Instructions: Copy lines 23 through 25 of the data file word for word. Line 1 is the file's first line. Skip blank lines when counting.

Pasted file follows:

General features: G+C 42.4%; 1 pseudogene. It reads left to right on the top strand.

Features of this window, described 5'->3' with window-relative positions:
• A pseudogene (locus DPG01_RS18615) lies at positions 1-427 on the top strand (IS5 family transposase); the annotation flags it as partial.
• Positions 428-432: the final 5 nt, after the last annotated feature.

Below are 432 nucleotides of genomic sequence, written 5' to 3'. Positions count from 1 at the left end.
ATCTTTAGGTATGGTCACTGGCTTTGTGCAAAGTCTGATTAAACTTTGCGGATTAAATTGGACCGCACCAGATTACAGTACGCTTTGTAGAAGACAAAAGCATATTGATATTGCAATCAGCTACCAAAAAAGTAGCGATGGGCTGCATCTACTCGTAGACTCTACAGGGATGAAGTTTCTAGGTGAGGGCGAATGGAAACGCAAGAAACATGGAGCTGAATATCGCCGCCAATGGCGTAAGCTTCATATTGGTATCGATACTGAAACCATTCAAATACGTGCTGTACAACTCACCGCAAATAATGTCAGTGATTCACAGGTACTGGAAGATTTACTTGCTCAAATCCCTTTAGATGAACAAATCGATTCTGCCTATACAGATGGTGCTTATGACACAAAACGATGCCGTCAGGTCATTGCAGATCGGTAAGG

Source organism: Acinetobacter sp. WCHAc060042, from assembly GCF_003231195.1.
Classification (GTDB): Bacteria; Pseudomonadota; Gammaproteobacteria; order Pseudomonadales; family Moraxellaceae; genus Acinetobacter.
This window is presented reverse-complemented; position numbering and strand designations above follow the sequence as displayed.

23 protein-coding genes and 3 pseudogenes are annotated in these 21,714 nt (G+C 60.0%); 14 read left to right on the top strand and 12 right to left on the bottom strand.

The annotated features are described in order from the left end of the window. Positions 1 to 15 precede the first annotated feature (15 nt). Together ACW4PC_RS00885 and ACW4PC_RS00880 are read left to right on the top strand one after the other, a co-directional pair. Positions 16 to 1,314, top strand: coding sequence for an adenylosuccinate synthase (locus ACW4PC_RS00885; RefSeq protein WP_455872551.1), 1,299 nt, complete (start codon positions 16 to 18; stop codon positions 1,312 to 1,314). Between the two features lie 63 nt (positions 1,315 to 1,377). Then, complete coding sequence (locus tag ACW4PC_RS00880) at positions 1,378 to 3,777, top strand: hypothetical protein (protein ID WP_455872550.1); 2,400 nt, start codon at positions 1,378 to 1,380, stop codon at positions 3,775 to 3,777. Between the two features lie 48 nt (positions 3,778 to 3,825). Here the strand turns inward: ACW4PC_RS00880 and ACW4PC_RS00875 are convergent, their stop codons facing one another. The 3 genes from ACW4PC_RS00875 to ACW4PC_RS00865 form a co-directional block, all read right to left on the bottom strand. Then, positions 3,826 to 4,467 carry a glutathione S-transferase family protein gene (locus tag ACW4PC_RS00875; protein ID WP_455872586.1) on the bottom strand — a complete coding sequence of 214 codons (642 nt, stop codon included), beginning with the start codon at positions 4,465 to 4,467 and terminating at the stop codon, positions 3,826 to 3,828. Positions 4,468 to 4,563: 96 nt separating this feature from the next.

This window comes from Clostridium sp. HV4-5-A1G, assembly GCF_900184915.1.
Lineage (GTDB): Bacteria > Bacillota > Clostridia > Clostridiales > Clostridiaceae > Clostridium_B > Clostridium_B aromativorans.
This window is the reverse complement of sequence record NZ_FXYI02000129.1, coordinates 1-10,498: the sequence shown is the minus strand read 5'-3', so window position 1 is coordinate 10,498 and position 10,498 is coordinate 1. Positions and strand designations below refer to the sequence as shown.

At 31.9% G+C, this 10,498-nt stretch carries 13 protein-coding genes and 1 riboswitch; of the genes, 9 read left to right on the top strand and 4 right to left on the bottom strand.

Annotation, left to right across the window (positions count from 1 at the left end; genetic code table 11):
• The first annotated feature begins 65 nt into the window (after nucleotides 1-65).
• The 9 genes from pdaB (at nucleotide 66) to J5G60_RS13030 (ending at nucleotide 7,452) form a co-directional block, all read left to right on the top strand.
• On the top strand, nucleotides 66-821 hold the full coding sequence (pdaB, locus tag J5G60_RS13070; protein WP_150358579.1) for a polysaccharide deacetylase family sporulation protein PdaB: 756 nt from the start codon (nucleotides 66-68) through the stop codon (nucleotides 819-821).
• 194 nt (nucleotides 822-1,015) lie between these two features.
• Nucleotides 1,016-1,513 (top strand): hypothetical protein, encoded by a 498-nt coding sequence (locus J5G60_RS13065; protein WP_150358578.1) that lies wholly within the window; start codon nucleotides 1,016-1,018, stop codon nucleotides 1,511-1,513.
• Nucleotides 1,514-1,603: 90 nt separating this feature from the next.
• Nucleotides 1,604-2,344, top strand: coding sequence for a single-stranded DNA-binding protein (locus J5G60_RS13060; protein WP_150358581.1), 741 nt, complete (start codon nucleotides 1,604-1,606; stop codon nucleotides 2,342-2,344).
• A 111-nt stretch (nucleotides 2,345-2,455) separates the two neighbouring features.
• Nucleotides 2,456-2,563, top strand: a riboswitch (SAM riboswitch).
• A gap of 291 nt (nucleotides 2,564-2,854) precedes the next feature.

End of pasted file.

• Nucleotides 1,604-2,344, top strand: coding sequence for a single-stranded DNA-binding protein (locus J5G60_RS13060; protein WP_150358581.1), 741 nt, complete (start codon nucleotides 1,604-1,606; stop codon nucleotides 2,342-2,344).
• A 111-nt stretch (nucleotides 2,345-2,455) separates the two neighbouring features.
• Nucleotides 2,456-2,563, top strand: a riboswitch (SAM riboswitch).